War and Peace
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| CHAPTER I
“WELL, PRINCE, Genoa and Lucca are now no more than private estates of the Bonaparte family. No, I warn you, that if you do not tell me we are at war, if you again allow yourself to palliate all the infamies and atrocities of this Antichrist (upon my word, I believe he is), I don't know you in future, you are no longer my friend, no longer my faithful slave, as you say. There, how do you do, how do you do? I see I'm scaring you, sit down and talk to me.”
These words were uttered in July 1805 by Anna Pavlovna Scherer, a distinguished lady of the court, and confidential maid-of-honour to the Empress Marya Fyodorovna. It was her greeting to Prince Vassily, a man high in rank and office, who was the first to arrive at her soirée. Anna Pavlovna had been coughing for the last few days; she had an attack of la grippe, as she said—grippe was then a new word only used by a few people. In the notes she had sent round in the morning by a footman in red livery, she had written to all indiscriminately: “If you have nothing better to do, count (or prince), and if the prospect of spending an evening with a poor invalid is not too alarming to you, I shall be charmed to see you at my house between 7 and 10. Annette Scherer.”
“Heavens! what a violent outburst!” the prince responded, not in the least disconcerted at such a reception. He was wearing an embroidered court uniform, stockings and slippers, and had stars on his breast, and a bright smile on his flat face.
He spoke in that elaborately choice French, in which our forefathers not only spoke but thought, and with those slow, patronising intonations peculiar to a man of importance who has grown old in court society. He went up to Anna Pavlovna, kissed her hand, presenting her with a view of his perfumed, shining bald head, and complacently settled himself on the sofa.
“First of all, tell me how you are, dear friend. Relieve a friend's anxiety,”
he said, with no change of his voice and tone, in which indifference, and even irony, was perceptible through the veil of courtesy and sympathy.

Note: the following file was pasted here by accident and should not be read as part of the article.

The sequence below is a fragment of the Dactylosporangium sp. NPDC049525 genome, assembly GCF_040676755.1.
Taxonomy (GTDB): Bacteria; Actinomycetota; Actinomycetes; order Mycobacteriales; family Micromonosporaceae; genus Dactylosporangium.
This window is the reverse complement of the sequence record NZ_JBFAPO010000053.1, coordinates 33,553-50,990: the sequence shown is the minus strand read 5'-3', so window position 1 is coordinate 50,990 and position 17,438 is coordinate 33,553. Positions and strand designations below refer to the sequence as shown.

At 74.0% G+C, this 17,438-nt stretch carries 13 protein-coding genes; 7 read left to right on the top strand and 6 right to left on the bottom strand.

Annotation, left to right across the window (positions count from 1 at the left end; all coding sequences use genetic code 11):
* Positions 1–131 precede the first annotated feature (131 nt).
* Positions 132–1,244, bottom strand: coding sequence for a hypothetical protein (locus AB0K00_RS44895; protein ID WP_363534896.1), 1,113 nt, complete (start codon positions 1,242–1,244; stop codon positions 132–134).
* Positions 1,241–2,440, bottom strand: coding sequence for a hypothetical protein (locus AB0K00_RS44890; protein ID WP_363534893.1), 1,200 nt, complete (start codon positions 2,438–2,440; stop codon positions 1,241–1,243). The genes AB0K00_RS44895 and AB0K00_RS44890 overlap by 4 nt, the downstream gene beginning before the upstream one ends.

“How can one be well when one is in moral suffering? How can one help being worried in these times, if one has any feeling?” said Anna Pavlovna. “You'll spend the whole evening with me, I hope?”
“And the fête at the English ambassador's? To-day is Wednesday. I must put in an appearance there,” said the prince. “My daughter is coming to fetch me and take me there.”
“I thought to-day's fête had been put off. I confess that all these festivities and fireworks are beginning to pall.”
“If they had known that it was your wish, the fête would have been put off,”
said the prince, from habit, like a wound-up clock, saying things he did not even wish to be believed.
“Don't tease me. Well, what has been decided in regard to the Novosiltsov dispatch? You know everything.”
“What is there to tell?” said the prince in a tired, listless tone. “What has been decided? It has been decided that Bonaparte has burnt his ships, and I think that we are about to burn ours.”
Prince Vassily always spoke languidly, like an actor repeating his part in an old play. Anna Pavlovna Scherer, in spite of her forty years, was on the contrary brimming over with excitement and impulsiveness. To be enthusiastic had become her pose in society, and at times even when she had, indeed, no inclination to be so, she was enthusiastic so as not to disappoint the expectations of those who knew her. The affected smile which played continually about Anna Pavlovna's face, out of keeping as it was with her faded looks, expressed a spoilt child's continual consciousness of a charming failing of which she had neither the wish nor the power to correct herself, which, indeed, she saw no need to correct.
In the midst of a conversation about politics, Anna Pavlovna became greatly excited.